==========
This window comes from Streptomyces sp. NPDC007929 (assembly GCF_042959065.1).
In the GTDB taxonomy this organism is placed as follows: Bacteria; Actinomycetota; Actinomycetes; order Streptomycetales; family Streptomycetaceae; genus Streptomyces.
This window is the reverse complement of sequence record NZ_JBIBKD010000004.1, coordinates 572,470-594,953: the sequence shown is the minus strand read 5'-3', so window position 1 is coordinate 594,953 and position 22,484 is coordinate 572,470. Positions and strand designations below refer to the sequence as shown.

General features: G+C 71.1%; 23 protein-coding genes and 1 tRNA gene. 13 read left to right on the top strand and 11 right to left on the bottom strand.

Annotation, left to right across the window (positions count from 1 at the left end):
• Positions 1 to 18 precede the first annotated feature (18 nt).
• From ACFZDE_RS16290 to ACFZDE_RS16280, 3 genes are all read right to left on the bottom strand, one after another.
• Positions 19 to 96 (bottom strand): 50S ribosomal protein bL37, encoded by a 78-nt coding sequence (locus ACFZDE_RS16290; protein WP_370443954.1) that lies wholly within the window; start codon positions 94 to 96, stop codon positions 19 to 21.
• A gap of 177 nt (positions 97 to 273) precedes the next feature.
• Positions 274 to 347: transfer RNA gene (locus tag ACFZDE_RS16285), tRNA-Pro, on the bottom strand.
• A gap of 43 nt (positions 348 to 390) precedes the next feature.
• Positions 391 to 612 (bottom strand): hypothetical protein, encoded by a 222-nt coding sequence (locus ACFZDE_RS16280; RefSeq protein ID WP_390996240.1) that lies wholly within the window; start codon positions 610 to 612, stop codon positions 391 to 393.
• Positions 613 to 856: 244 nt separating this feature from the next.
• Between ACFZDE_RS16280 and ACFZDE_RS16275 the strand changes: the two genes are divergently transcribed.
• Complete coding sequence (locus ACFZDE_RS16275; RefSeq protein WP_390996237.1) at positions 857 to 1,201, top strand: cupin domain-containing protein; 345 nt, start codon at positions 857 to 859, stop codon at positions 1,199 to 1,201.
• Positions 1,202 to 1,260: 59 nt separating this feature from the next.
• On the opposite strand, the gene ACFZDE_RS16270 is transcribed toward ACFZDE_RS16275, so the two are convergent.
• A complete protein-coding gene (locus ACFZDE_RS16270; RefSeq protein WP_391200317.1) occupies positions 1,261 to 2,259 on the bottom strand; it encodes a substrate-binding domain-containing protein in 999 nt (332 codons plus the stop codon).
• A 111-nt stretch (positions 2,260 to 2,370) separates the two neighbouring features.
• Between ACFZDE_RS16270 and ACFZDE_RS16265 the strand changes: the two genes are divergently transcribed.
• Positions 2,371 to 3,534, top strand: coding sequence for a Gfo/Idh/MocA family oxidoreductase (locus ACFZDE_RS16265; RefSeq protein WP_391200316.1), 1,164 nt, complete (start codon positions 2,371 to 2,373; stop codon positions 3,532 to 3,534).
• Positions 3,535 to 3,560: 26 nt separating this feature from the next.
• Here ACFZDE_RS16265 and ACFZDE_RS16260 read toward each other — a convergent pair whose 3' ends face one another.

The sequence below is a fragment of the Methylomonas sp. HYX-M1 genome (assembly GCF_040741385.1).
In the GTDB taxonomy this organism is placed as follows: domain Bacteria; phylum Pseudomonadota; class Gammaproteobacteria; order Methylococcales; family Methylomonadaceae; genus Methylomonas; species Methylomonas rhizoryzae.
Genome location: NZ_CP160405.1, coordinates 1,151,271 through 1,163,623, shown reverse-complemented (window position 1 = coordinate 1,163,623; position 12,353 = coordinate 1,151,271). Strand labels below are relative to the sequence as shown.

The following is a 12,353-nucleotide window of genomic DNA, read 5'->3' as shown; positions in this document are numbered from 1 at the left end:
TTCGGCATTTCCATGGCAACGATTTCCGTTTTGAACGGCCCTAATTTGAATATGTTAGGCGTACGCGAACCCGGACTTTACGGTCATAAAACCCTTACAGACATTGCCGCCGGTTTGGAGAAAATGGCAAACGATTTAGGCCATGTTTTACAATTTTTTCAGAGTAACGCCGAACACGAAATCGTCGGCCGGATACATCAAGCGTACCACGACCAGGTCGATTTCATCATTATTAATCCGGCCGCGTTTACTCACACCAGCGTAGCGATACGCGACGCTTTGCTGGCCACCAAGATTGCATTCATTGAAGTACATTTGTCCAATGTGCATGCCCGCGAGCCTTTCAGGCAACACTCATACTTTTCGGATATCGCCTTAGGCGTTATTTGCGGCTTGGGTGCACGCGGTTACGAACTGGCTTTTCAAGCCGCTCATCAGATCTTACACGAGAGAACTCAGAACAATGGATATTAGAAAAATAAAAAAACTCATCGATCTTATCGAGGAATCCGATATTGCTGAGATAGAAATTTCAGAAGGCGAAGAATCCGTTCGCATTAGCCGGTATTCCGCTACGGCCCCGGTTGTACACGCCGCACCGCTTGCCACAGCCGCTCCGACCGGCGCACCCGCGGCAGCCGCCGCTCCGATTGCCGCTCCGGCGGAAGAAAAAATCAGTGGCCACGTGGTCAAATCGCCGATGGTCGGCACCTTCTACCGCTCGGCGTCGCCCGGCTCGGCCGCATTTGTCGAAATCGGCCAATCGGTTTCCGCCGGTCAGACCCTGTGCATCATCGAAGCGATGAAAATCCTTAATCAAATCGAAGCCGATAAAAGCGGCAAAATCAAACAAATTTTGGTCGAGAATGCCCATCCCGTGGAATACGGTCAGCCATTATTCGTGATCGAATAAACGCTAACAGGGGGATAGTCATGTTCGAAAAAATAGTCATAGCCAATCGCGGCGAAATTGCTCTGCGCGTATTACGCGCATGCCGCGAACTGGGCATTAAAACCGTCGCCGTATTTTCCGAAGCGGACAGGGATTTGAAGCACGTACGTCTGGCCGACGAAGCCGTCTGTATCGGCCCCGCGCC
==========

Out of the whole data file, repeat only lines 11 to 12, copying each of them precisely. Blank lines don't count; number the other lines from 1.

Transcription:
• A gap of 43 nt (positions 348 to 390) precedes the next feature.
• Positions 391 to 612 (bottom strand): hypothetical protein, encoded by a 222-nt coding sequence (locus ACFZDE_RS16280; RefSeq protein ID WP_390996240.1) that lies wholly within the window; start codon positions 610 to 612, stop codon positions 391 to 393.